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FBI alum builds life behind the badge

Bill Matens

Bill Matens '67

Bill Matens ’67 feared the worst when he received a call from the FBI his freshman year at Illinois State. The request for him and roommate Ken Hancock ’69 to “come down and talk” could only mean one thing.

“We thought we were in trouble,” Matens said.

A bank had been robbed in their hometown of Heyworth. During his investigation, Special Agent Art Woods asked bank employee Eva Rees to recommend some recruits. It turned out the boys were wanted by the FBI—but in a good way.

Matens had some knowledge of the Bureau from watching the television show The F.B.I. starring Efrem Zimbalst Jr. But as an art major, he was not considering such a career path. After receiving his degree, Matens went to Springfield as a field engineer and later an investigator for the state attorney general. The jobs kept him close enough to FBI work that in 1969 he got another call from the Bureau.

“I told them that I was considering law school and they told me we had enough attorneys in the United States, and to go to the training Academy at Marine Base Quantico,” Matens said.

Unknown to Matens, the experience would ultimately lead him to serve as a bomb technician, SWAT team member, hostage negotiator, and court-approved terrorism/bombing matters expert in both the U.S. and Canada. He would also join the country’s expanded counterterrorism effort in the 1980s, including being part of a team that would solve the 1993 World Trade Center bombing.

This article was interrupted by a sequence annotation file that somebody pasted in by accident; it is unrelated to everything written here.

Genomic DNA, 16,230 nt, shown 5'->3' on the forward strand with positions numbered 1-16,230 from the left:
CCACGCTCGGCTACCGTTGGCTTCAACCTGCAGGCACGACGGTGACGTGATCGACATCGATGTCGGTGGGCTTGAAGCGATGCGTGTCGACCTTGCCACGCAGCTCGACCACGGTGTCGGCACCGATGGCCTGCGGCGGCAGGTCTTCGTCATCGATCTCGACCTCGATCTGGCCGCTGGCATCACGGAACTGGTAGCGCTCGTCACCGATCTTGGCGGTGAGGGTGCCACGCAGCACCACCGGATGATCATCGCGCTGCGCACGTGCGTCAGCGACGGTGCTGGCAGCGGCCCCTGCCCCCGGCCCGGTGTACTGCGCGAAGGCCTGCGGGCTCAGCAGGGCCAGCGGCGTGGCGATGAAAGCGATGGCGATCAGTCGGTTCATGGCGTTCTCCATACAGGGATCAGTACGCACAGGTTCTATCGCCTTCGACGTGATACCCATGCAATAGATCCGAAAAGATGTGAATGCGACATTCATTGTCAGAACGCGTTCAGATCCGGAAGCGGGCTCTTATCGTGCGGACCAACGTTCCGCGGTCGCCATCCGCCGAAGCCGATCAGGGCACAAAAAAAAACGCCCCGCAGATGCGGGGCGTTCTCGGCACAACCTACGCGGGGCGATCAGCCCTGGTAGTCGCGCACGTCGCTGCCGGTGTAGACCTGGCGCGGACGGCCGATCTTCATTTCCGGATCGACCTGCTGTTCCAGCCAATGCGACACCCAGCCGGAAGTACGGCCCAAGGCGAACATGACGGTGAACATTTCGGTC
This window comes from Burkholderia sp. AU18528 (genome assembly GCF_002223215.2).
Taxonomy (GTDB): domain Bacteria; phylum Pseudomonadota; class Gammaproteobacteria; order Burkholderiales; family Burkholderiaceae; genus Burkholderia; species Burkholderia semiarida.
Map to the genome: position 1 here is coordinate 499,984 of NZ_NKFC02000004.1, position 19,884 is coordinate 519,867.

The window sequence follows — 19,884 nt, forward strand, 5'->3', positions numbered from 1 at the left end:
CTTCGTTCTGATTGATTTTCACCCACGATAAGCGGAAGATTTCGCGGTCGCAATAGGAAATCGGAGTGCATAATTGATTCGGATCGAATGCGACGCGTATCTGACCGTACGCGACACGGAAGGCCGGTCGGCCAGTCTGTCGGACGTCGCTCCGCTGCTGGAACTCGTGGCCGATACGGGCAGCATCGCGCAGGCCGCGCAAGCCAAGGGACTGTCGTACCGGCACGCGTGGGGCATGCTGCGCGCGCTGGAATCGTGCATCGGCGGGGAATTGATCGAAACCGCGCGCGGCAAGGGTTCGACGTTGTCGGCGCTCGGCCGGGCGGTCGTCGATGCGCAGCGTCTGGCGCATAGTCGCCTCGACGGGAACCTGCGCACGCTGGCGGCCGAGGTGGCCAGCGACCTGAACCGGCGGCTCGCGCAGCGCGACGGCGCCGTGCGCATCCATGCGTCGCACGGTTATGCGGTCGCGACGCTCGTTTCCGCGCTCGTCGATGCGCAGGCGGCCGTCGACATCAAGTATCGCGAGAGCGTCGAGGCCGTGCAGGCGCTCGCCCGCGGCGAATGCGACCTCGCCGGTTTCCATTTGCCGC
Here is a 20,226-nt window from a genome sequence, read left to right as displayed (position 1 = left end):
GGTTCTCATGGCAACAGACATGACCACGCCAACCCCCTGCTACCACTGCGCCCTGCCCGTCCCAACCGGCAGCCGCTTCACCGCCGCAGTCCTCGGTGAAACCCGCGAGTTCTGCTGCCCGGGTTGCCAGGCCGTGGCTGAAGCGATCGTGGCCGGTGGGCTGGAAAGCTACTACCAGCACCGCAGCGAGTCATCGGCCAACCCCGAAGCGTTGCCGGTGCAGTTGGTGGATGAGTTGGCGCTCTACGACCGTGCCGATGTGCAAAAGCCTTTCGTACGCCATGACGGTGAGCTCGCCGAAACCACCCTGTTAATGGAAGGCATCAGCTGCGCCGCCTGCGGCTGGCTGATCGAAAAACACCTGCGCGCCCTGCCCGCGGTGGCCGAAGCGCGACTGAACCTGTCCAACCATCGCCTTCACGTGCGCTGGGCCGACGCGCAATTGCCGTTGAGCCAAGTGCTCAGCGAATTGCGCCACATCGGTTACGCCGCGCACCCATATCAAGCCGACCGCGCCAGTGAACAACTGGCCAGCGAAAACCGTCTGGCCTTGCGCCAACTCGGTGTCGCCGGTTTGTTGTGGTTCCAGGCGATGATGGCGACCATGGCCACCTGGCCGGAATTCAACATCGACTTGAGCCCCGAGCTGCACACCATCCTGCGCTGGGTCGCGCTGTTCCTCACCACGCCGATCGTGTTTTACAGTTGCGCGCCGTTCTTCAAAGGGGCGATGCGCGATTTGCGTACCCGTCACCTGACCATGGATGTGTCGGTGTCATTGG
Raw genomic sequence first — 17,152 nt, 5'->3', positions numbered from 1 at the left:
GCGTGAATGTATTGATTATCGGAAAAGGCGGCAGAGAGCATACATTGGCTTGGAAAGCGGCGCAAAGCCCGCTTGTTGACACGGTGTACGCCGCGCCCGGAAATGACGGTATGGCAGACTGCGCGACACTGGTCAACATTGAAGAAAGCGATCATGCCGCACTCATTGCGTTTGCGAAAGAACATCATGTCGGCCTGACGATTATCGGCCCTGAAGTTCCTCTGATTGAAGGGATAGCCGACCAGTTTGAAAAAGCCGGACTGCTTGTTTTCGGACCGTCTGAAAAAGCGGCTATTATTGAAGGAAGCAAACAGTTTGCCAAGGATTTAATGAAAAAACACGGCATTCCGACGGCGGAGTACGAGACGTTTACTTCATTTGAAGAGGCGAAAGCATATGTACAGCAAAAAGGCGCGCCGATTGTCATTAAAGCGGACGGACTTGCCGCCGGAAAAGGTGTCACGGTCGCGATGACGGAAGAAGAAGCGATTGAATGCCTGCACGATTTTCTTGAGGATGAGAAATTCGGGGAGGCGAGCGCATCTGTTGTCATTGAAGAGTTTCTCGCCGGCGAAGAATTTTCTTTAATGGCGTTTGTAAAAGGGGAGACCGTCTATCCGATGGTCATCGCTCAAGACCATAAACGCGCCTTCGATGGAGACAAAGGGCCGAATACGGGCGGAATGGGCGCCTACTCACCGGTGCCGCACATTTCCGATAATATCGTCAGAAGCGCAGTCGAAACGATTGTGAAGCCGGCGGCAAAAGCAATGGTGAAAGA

Mementos collected by Bill Matens ’67 reflect the uniqueness of his work. One is made from the shattered Murrah Building facade, above. Pieces were laser-etched for those who investigated the Oklahoma City federal building bombing.

He did know the training at Quantico would be intense. He took a six-week photography class in two days. He fired 3,600 rounds during his 14 weeks there. That amount, while standard for the FBI, is the most of any police or government agency. And it’s no picnic working with a weapon in the winter.

“When it’s 6 degrees, snow blowing, and you’re out there shooting…Wow!” Matens said.

Once credentialed as a special agent, he was sent to Natchez, Mississippi. His work primarily dealt with the Ku Klux Klan and organized crime. On Thanksgiving Day of 1970, he experienced his first raid.

The target was a gambling circuit run by the Carlos Marcello organized crime family. Matens was paired with veteran Special Agent Jerry Parker. He quickly learned that following an experienced agent is the best strategy. Once the three-day raid ended, Matens came to a realization.

“I would wake up mornings and think, ‘My god! They gave me a gun and a badge and the powers of arrest…and they’re paying me too. Life doesn’t get any better than this.’ It was a whole $10,252 a year to start, but it was like I had died and gone to heaven.”